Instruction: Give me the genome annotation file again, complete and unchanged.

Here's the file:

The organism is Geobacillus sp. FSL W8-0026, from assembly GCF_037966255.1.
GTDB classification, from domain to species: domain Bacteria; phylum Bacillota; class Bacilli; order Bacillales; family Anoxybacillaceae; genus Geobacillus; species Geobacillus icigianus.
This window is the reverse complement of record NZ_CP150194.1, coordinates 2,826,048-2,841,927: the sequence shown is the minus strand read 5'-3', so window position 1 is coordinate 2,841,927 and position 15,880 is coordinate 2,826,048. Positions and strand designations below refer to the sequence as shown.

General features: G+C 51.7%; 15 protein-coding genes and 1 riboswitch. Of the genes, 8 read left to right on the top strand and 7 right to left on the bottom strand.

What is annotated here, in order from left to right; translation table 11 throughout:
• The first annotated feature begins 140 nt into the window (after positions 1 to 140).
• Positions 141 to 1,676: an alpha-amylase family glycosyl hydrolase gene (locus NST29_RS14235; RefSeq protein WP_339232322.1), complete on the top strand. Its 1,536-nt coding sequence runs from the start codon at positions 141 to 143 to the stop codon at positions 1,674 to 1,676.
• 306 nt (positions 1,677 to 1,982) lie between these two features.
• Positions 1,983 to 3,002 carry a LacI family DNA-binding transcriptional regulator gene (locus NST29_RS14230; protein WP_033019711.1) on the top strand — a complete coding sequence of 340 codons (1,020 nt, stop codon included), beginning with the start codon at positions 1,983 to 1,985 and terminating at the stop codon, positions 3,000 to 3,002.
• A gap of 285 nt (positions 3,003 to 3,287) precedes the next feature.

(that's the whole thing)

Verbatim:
The organism is Geobacillus sp. FSL W8-0026, from assembly GCF_037966255.1.
GTDB classification, from domain to species: domain Bacteria; phylum Bacillota; class Bacilli; order Bacillales; family Anoxybacillaceae; genus Geobacillus; species Geobacillus icigianus.
This window is the reverse complement of record NZ_CP150194.1, coordinates 2,826,048-2,841,927: the sequence shown is the minus strand read 5'-3', so window position 1 is coordinate 2,841,927 and position 15,880 is coordinate 2,826,048. Positions and strand designations below refer to the sequence as shown.

General features: G+C 51.7%; 15 protein-coding genes and 1 riboswitch. Of the genes, 8 read left to right on the top strand and 7 right to left on the bottom strand.

What is annotated here, in order from left to right; translation table 11 throughout:
• The first annotated feature begins 140 nt into the window (after positions 1 to 140).
• Positions 141 to 1,676: an alpha-amylase family glycosyl hydrolase gene (locus NST29_RS14235; RefSeq protein WP_339232322.1), complete on the top strand. Its 1,536-nt coding sequence runs from the start codon at positions 141 to 143 to the stop codon at positions 1,674 to 1,676.
• 306 nt (positions 1,677 to 1,982) lie between these two features.
• Positions 1,983 to 3,002 carry a LacI family DNA-binding transcriptional regulator gene (locus NST29_RS14230; protein WP_033019711.1) on the top strand — a complete coding sequence of 340 codons (1,020 nt, stop codon included), beginning with the start codon at positions 1,983 to 1,985 and terminating at the stop codon, positions 3,000 to 3,002.
• A gap of 285 nt (positions 3,003 to 3,287) precedes the next feature.